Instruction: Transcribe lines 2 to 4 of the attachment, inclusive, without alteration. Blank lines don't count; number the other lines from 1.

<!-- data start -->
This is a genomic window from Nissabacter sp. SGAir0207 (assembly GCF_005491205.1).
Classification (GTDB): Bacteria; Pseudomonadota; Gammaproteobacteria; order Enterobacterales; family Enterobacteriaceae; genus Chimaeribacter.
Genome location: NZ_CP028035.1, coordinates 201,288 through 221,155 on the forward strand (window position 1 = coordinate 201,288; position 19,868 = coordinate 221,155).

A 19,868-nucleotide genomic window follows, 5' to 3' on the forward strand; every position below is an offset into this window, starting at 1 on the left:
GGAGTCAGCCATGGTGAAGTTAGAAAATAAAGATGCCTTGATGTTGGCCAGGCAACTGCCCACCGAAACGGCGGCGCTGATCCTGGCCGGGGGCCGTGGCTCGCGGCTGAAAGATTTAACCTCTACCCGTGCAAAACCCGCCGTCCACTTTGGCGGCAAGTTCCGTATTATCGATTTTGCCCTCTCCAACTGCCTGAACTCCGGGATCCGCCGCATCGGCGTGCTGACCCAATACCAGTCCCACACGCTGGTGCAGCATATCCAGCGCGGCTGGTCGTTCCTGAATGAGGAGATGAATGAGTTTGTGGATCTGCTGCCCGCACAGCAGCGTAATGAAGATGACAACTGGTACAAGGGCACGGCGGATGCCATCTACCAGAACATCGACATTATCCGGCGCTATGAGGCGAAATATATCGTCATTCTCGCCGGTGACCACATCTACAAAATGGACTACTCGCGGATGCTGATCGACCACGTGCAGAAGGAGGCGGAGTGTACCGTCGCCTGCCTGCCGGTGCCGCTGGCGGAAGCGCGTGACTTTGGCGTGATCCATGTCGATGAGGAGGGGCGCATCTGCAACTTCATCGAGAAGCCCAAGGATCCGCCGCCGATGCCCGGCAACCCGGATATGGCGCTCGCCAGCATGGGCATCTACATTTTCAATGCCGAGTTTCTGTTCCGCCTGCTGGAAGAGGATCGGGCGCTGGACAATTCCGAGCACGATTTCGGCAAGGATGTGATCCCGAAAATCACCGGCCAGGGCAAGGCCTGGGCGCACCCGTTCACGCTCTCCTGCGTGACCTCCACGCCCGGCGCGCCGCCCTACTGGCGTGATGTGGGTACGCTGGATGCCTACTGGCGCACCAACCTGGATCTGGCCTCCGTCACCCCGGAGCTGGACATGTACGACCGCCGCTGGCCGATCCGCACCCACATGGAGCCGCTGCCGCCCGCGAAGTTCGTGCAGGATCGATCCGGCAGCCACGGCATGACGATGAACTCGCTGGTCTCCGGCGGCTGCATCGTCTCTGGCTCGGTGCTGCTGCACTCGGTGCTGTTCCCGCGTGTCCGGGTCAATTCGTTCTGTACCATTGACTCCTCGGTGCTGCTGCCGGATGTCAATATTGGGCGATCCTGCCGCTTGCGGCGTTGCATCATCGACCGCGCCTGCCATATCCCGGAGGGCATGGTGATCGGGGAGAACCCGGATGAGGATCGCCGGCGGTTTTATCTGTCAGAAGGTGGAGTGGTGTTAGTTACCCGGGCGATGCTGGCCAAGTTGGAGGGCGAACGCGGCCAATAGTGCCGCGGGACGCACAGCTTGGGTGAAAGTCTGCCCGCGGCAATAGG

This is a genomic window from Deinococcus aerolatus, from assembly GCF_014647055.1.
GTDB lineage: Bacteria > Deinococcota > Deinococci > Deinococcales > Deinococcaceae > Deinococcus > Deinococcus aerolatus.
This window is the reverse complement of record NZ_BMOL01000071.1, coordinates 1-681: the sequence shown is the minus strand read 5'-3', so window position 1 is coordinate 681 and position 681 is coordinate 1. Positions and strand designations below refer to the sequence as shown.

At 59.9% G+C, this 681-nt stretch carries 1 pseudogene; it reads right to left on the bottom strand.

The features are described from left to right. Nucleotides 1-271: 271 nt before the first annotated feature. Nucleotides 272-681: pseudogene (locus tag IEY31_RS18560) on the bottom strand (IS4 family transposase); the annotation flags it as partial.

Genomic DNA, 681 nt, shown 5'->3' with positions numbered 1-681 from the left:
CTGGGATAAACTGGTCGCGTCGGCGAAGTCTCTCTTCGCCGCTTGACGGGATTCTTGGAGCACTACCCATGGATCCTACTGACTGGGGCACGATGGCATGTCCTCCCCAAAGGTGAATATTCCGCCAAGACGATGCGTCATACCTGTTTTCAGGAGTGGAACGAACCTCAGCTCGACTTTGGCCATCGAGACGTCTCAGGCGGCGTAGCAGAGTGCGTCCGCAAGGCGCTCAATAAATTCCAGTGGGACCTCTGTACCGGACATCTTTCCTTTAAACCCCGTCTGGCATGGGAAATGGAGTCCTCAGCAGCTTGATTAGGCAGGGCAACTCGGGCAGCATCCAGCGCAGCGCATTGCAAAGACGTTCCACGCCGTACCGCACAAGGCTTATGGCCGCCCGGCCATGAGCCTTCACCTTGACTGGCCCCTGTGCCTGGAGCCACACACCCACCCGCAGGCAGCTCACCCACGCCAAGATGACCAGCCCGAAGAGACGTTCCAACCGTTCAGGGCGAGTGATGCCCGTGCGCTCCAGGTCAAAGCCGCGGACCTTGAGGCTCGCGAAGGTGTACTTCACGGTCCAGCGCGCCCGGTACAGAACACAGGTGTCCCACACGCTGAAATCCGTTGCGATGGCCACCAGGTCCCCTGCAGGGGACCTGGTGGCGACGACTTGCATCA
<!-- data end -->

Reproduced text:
Classification (GTDB): Bacteria; Pseudomonadota; Gammaproteobacteria; order Enterobacterales; family Enterobacteriaceae; genus Chimaeribacter.
Genome location: NZ_CP028035.1, coordinates 201,288 through 221,155 on the forward strand (window position 1 = coordinate 201,288; position 19,868 = coordinate 221,155).

A 19,868-nucleotide genomic window follows, 5' to 3' on the forward strand; every position below is an offset into this window, starting at 1 on the left: